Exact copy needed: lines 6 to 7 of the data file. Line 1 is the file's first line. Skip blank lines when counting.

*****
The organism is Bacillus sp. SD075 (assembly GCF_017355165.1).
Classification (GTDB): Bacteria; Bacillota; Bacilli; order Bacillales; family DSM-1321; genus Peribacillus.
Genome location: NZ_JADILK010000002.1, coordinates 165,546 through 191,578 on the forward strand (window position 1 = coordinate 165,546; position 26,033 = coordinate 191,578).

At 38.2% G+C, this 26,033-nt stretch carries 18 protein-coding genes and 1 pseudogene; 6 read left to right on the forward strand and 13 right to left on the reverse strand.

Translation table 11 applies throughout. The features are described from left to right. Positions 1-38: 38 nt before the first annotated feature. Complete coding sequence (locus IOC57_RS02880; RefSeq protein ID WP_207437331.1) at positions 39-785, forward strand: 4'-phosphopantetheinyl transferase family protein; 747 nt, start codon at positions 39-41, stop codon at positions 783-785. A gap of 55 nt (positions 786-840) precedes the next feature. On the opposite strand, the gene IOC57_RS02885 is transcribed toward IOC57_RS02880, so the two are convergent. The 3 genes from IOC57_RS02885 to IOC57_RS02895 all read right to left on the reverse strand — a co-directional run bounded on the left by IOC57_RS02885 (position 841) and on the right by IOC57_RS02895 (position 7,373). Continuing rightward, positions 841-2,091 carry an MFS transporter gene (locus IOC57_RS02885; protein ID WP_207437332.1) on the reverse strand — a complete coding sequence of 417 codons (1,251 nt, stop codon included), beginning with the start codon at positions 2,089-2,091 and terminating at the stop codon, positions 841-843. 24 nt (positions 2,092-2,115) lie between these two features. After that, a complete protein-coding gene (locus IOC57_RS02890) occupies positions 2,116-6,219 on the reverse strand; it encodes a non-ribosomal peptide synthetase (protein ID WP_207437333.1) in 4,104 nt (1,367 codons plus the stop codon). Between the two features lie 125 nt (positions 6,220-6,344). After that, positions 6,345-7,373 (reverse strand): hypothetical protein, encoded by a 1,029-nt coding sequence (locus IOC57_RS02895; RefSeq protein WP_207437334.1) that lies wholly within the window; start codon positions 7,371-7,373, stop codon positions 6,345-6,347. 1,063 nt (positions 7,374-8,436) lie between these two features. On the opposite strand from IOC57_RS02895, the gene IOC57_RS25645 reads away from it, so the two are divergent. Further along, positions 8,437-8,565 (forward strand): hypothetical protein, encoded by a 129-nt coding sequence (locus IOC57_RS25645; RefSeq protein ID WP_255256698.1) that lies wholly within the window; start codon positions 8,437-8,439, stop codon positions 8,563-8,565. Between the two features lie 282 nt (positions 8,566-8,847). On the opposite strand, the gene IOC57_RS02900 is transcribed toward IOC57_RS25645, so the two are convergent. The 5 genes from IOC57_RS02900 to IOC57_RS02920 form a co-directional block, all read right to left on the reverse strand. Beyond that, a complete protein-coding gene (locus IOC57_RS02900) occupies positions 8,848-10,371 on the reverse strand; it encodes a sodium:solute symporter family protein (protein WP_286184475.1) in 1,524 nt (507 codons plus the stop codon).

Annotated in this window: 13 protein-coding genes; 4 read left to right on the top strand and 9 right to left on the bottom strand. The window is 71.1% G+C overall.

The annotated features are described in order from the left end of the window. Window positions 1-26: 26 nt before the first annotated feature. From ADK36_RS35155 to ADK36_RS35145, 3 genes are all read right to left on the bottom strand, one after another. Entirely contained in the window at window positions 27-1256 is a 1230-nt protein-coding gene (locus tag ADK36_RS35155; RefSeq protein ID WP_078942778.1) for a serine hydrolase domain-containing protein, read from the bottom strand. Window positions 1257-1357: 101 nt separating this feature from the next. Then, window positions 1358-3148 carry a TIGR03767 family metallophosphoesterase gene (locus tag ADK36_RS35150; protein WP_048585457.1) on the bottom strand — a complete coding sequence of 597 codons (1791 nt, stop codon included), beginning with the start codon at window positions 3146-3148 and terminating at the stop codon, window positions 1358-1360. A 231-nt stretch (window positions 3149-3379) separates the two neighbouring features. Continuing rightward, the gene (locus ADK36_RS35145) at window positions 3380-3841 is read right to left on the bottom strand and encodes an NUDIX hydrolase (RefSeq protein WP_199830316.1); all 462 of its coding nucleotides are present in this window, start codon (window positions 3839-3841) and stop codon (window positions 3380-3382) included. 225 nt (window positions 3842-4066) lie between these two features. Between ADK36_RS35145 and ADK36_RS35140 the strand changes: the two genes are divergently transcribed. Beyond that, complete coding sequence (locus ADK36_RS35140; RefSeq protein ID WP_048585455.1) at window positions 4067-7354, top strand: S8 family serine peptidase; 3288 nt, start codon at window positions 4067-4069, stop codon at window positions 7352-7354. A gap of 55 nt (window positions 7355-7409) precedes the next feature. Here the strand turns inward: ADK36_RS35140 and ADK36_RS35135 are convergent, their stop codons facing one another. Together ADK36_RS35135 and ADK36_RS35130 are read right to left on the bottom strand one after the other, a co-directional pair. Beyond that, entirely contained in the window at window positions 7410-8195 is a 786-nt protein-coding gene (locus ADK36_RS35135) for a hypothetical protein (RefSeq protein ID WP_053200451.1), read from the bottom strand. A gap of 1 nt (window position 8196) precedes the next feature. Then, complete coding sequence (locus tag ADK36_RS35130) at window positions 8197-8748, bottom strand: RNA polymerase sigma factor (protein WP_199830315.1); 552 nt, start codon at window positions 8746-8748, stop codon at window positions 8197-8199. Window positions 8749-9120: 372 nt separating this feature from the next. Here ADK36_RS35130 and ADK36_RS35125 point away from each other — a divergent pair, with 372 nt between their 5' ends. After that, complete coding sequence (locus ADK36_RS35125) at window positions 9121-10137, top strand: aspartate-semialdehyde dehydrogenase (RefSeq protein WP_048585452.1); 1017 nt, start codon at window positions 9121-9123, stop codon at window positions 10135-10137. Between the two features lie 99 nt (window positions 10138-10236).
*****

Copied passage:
Annotated in this window: 13 protein-coding genes; 4 read left to right on the top strand and 9 right to left on the bottom strand. The window is 71.1% G+C overall.

The annotated features are described in order from the left end of the window. Window positions 1-26: 26 nt before the first annotated feature. From ADK36_RS35155 to ADK36_RS35145, 3 genes are all read right to left on the bottom strand, one after another. Entirely contained in the window at window positions 27-1256 is a 1230-nt protein-coding gene (locus tag ADK36_RS35155; RefSeq protein ID WP_078942778.1) for a serine hydrolase domain-containing protein, read from the bottom strand. Window positions 1257-1357: 101 nt separating this feature from the next. Then, window positions 1358-3148 carry a TIGR03767 family metallophosphoesterase gene (locus tag ADK36_RS35150; protein WP_048585457.1) on the bottom strand — a complete coding sequence of 597 codons (1791 nt, stop codon included), beginning with the start codon at window positions 3146-3148 and terminating at the stop codon, window positions 1358-1360. A 231-nt stretch (window positions 3149-3379) separates the two neighbouring features. Continuing rightward, the gene (locus ADK36_RS35145) at window positions 3380-3841 is read right to left on the bottom strand and encodes an NUDIX hydrolase (RefSeq protein WP_199830316.1); all 462 of its coding nucleotides are present in this window, start codon (window positions 3839-3841) and stop codon (window positions 3380-3382) included. 225 nt (window positions 3842-4066) lie between these two features. Between ADK36_RS35145 and ADK36_RS35140 the strand changes: the two genes are divergently transcribed. Beyond that, complete coding sequence (locus ADK36_RS35140; RefSeq protein ID WP_048585455.1) at window positions 4067-7354, top strand: S8 family serine peptidase; 3288 nt, start codon at window positions 4067-4069, stop codon at window positions 7352-7354. A gap of 55 nt (window positions 7355-7409) precedes the next feature. Here the strand turns inward: ADK36_RS35140 and ADK36_RS35135 are convergent, their stop codons facing one another. Together ADK36_RS35135 and ADK36_RS35130 are read right to left on the bottom strand one after the other, a co-directional pair. Beyond that, entirely contained in the window at window positions 7410-8195 is a 786-nt protein-coding gene (locus ADK36_RS35135) for a hypothetical protein (RefSeq protein ID WP_053200451.1), read from the bottom strand. A gap of 1 nt (window position 8196) precedes the next feature. Then, complete coding sequence (locus tag ADK36_RS35130) at window positions 8197-8748, bottom strand: RNA polymerase sigma factor (protein WP_199830315.1); 552 nt, start codon at window positions 8746-8748, stop codon at window positions 8197-8199. Window positions 8749-9120: 372 nt separating this feature from the next. Here ADK36_RS35130 and ADK36_RS35125 point away from each other — a divergent pair, with 372 nt between their 5' ends. After that, complete coding sequence (locus ADK36_RS35125) at window positions 9121-10137, top strand: aspartate-semialdehyde dehydrogenase (RefSeq protein WP_048585452.1); 1017 nt, start codon at window positions 9121-9123, stop codon at window positions 10135-10137. Between the two features lie 99 nt (window positions 10138-10236).